So how does one go about training elite, loyal fighters in a non-abusive environment?

By… not abusing them?

I know that the whole “training for martial combat is inherently abusive” is a popular concept, but it doesn’t work that way. Normal training is a slow process, and elites are the culmination of a process every single martial artist goes through. They are the ones who worked the hardest, who went the furthest, and continued long after everyone else stopped. An elite is the one who devotes their life to their art. From a martial combat perspective, you want the trainees who want to be training. You get your trainees to engage and commit to their training without forcing them because they already want to be there, and it not only works… it work better. I know. It’s an amazing concept, you get better results without abuse.

There are no elite warriors who were not once willing participants, wholeheartedly devoted and dedicated. Who ate, and breathed, and slept, and dreamed their training, who made it a foundational aspect of their whole life. A core aspect of their identity.

They became an elite because they wanted to be and because they worked hard for it. They passed all their tests, ground their way out through the muck and the dirt. Through the sweat, the tears, and the frustrations. Who celebrated their successes and mourned their failures.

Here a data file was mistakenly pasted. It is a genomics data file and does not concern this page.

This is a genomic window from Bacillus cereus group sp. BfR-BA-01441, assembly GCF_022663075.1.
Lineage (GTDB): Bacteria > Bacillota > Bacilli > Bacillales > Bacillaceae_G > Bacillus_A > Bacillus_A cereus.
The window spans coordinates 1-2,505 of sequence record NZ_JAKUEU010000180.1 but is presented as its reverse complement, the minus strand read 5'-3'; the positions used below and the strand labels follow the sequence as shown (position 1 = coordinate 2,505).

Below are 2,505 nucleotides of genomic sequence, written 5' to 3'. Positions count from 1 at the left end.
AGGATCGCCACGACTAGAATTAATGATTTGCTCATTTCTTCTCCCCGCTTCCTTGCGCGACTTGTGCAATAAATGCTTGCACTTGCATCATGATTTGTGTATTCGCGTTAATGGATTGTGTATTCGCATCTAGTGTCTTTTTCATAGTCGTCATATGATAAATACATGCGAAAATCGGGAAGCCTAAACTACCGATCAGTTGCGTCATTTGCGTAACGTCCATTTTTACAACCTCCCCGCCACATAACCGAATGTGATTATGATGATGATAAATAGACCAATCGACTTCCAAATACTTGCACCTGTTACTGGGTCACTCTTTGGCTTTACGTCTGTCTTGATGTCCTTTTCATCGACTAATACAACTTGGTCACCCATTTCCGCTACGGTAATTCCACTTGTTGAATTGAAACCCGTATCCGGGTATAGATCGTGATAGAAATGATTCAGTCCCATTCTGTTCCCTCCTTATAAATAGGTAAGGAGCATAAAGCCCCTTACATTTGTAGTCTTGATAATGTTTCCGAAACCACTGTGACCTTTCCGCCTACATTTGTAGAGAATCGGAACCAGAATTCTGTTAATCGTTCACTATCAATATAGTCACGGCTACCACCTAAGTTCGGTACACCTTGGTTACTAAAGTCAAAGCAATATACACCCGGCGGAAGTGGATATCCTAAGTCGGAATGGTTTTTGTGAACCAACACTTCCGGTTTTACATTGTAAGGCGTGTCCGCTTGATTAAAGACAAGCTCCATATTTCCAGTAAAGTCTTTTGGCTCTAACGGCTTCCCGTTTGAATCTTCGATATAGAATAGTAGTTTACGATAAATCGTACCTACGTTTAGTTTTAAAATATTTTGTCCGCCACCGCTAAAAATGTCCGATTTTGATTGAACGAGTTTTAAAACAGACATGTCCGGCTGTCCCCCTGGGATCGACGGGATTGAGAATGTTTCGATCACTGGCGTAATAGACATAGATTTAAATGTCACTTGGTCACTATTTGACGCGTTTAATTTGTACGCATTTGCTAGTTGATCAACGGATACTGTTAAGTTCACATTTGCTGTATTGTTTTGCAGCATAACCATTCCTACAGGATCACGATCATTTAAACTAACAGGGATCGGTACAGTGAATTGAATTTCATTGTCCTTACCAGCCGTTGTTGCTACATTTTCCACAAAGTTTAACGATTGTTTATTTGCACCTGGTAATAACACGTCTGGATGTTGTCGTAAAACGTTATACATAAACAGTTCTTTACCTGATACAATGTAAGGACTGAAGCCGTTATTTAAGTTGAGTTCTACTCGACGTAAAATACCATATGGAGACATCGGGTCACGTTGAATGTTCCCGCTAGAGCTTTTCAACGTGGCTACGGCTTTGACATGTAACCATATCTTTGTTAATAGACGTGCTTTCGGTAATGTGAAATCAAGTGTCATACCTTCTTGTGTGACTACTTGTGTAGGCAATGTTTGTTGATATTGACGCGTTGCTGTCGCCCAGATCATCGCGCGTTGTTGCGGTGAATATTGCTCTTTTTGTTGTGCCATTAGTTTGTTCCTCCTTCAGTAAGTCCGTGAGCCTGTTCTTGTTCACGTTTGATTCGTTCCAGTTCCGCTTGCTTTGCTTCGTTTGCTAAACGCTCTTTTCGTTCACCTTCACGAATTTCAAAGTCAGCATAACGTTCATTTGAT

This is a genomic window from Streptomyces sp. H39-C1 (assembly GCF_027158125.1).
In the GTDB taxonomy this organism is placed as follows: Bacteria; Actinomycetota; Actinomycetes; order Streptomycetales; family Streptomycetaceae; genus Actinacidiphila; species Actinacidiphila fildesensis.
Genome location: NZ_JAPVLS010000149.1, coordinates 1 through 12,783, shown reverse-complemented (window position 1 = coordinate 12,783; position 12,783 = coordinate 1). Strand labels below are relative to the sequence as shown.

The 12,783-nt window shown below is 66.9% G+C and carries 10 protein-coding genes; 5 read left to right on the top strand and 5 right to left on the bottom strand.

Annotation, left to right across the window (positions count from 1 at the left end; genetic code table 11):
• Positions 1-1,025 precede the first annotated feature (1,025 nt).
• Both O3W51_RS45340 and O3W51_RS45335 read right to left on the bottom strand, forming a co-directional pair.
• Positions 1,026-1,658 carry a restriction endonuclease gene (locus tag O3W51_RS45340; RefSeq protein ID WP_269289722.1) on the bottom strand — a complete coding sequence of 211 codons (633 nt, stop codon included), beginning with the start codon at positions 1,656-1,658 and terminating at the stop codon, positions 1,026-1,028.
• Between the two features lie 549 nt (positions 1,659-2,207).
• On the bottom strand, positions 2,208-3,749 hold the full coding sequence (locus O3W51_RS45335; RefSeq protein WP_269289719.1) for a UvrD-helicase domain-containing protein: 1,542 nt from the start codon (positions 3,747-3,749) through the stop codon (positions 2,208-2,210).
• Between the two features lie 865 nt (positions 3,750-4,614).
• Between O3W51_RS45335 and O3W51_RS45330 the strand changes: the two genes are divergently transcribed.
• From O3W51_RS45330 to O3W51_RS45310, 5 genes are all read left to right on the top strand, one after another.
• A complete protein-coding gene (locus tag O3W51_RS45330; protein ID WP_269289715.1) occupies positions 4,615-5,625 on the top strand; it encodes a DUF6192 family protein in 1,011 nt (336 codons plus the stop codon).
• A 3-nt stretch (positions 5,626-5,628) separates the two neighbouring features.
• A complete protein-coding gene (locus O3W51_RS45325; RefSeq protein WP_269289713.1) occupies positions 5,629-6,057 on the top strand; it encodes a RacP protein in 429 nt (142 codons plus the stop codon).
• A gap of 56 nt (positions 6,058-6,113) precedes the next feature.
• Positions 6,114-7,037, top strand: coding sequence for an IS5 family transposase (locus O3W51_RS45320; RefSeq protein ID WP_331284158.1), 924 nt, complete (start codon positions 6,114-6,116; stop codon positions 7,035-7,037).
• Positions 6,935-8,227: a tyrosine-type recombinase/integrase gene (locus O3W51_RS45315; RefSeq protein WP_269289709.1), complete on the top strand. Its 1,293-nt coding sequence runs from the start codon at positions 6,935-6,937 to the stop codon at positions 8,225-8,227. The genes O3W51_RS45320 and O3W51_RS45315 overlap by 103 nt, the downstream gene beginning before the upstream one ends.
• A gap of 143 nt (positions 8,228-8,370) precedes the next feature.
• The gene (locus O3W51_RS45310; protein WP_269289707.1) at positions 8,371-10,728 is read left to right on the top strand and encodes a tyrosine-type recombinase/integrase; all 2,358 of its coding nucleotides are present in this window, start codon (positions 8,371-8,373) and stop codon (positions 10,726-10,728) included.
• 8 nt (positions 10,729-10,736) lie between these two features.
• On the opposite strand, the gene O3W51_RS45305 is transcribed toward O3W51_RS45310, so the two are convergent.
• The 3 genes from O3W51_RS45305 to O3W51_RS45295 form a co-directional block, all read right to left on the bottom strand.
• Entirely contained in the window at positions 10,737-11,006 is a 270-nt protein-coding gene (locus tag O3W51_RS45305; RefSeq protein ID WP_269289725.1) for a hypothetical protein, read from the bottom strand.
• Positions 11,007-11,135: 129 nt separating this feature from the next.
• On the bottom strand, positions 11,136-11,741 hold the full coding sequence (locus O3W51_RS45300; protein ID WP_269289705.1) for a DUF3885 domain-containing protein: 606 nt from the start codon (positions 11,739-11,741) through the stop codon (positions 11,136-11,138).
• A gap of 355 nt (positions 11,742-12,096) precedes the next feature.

Every training program will have a different metric for what makes someone capable of entering the ranks deemed elite. However, there are very specific general metrics for requirement which most follow. They will be people considered at or near the top by their instructors, who are experienced, and who have already completed the basic requirements. They will be martial artists who are in the highest belt rankings before this training or soldiers who made it through Basic with distinction and, perhaps, have field experience where they have shown a solid track record. They will be volunteers. They will be the ones previously identified as the best of the best by other trainers and commanding officers. They will either be chosen from the field or asked to apply. Offered, not ordered. Then, they will be “trained” as in they will undergo a stress test of their physical and mental limits that serves as their training.

When I say phrases like “considered near the top”, “shown exemplary skill”, and “served with distinction”, I don’t mean raw talent in someone untested. Raw talent is nothing but potential, and potential is worthless in someone who will not or is uninterested in making the most of it. These are the people who have already proven themselves, often above and beyond the call. They are chosen now because they have the potential and the drive to reach an echelon (often highly specialized) beyond that of the average trainee.